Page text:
parallel parking

I think all of us have probably experienced this in one form or another.  You’re standing on the toothpaste aisle in Wal-Mart, and you have the whole display to yourself.  No one else is anywhere near you, and you have the rare opportunity to take your time and actually shop for a new tube of toothpaste by reading the labels and making comparisons.  Suddenly, someone walks onto your aisle, and they’re headed for the toothpaste, too.  That person will either A) wait for you to finish before stepping in front of the toothpaste display, B) walk away and come back when you’re gone, or C) barge right into your personal space and annoyingly start reaching across in front of you at the same toothpaste.  Any guesses as to which response is likely to be a Yankee?  I used to think that Yankees were always invading my personal space on purpose just to be aggravating, but after having lived in the Midwest for a few years, I’ve come to understand that the sanctity and interpretation of personal space is entirely cultural.

Southerners like elbow room.  Yankees don’t particularly care for it one way or the other.  I mentioned in an earlier blog about the differences between Southerners and Yankees when it comes to choosing a parking space.  Imagine a full parking lot with only three empty adjoining spaces available.  Almost every single time, a Southerner will naturally park in the center space and leave an empty space on each side.  Elbow room for everybody.  Yankees naturally gravitate to the first available parking space, and so they’ll pull right into the space by the next car.  When we lived in Iowa, we learned the hard way that not only do Yankees park right beside the next car, they will pull directly up as close as possible to the car in front of them, which is a nightmare in a parallel parking situation.  I honestly don’t know how they get their cars out.  When parking beside a curb, we had to learn to purposefully leave a huge gap between us and the car in front, because the Yankee that parked behind us would be guaranteed to pull all the way up to our back bumper.  If we didn’t leave wiggle room in front of us, it was almost impossible to get out.

So now, extrapolate that example back to the first example of the toothpaste display in Wal-Mart, and you might be able to imagine what it’s like to shop in the Midwest.  My wife and I called the phenomenon “clustering.”  The concept of shopping by yourself doesn’t really exist up there.  It’s almost like if Yankees see someone shopping alone, they feel compelled to move in right next to them and start filling in the gaps.  It happens when you’re shopping.  It also happens when you’re driving, or even out taking a walk.  Cars seem to instinctively speed up and slow down in order to self-organize into little car clusters on the highway.  You almost never see a car driving along by itself.  Every time we would go for a walk downtown, or on campus, or in the neighborhood, the clustering would happen.  We might start out as two people walking alone with some personal space in front and in back, but within a few minutes it was gone.  The people in front of us would slow and the people in back of us would accelerate, and before we knew it, we would be walking inside a loose group of eight to ten people.  Always.  Everywhere.  Every time.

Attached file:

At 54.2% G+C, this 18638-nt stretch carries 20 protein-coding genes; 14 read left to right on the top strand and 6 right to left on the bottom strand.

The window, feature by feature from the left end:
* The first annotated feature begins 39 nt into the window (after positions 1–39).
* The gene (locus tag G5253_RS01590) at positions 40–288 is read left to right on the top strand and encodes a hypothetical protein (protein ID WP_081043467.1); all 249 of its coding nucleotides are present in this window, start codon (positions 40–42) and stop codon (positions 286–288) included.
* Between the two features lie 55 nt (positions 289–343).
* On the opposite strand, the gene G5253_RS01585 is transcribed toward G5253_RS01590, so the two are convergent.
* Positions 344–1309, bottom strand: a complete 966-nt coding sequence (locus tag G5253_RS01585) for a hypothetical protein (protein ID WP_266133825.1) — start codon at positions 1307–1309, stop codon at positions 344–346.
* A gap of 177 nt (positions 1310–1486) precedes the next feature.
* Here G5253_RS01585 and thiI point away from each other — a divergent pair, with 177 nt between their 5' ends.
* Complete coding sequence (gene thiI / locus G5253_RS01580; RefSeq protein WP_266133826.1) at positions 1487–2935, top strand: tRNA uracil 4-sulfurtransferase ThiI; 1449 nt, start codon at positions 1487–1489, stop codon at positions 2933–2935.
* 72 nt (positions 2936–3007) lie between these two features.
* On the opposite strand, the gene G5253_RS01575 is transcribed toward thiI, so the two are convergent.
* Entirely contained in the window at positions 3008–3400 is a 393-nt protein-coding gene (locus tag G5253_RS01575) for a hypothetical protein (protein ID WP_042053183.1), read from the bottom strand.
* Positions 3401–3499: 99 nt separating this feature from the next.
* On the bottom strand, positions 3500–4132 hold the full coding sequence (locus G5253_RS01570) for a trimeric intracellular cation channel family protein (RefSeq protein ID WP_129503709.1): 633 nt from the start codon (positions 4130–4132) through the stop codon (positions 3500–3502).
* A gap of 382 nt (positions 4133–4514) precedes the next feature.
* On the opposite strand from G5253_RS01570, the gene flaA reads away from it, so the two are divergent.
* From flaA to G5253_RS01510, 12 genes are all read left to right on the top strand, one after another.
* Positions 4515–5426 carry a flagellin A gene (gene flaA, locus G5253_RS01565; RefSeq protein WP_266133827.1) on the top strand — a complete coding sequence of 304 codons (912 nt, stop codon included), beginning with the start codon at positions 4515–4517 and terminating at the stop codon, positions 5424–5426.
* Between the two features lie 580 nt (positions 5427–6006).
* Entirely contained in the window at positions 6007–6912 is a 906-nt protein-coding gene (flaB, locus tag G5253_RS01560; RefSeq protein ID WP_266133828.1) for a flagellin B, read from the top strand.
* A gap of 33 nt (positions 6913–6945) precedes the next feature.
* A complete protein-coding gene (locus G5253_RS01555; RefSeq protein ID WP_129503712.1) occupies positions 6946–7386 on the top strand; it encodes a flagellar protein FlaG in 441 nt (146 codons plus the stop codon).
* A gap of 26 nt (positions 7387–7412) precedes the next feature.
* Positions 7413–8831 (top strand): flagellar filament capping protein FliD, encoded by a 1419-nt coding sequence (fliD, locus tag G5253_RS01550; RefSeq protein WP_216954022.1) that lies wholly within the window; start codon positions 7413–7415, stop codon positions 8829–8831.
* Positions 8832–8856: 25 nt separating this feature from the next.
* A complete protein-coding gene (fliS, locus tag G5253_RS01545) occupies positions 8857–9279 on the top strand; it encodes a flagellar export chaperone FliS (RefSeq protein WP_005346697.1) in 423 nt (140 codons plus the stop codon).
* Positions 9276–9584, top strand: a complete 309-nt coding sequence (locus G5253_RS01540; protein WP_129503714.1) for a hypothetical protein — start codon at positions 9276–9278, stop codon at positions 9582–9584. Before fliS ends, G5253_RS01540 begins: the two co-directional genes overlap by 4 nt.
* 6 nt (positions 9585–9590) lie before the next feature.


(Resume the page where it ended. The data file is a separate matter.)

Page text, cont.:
When we finally moved back South to Mississippi, we were overwhelmed at the vast amounts of personal space that we suddenly found everywhere.  We’d never really appreciated it before.  We could shop, drive, walk, or do whatever we wanted without people practically hanging onto us.  It was such a massive relief to finally get some elbow room.

I think in a lot ways, that experience helped me to understand another basic difference between Southerners and Yankees.  The elbow room and personal space that Southerners need and crave is analogous to basic independence.  It says, “Leave me alone, and let me do my own thing.”  Yankees, on the other hand, seem to have an intolerance for independence.  When they see it, they’re obligated to stop it.  They seem to say, “We don’t trust anyone off on their own.  You must join the herd.  If you don’t join the herd, then we’ll bring the herd to you.”

Resistance is futile.

Tom Daniel

Tom Daniel holds a Ph.D in Music Education from Auburn University. He is a husband, father of four cats and a dog, and a college band director who lives back in the woods of Alabama with a cotton field right outside his bedroom window. His grandfather once told him he was "Scotch-Irish," and Tom has been trying to live up to those lofty Southern standards ever since.

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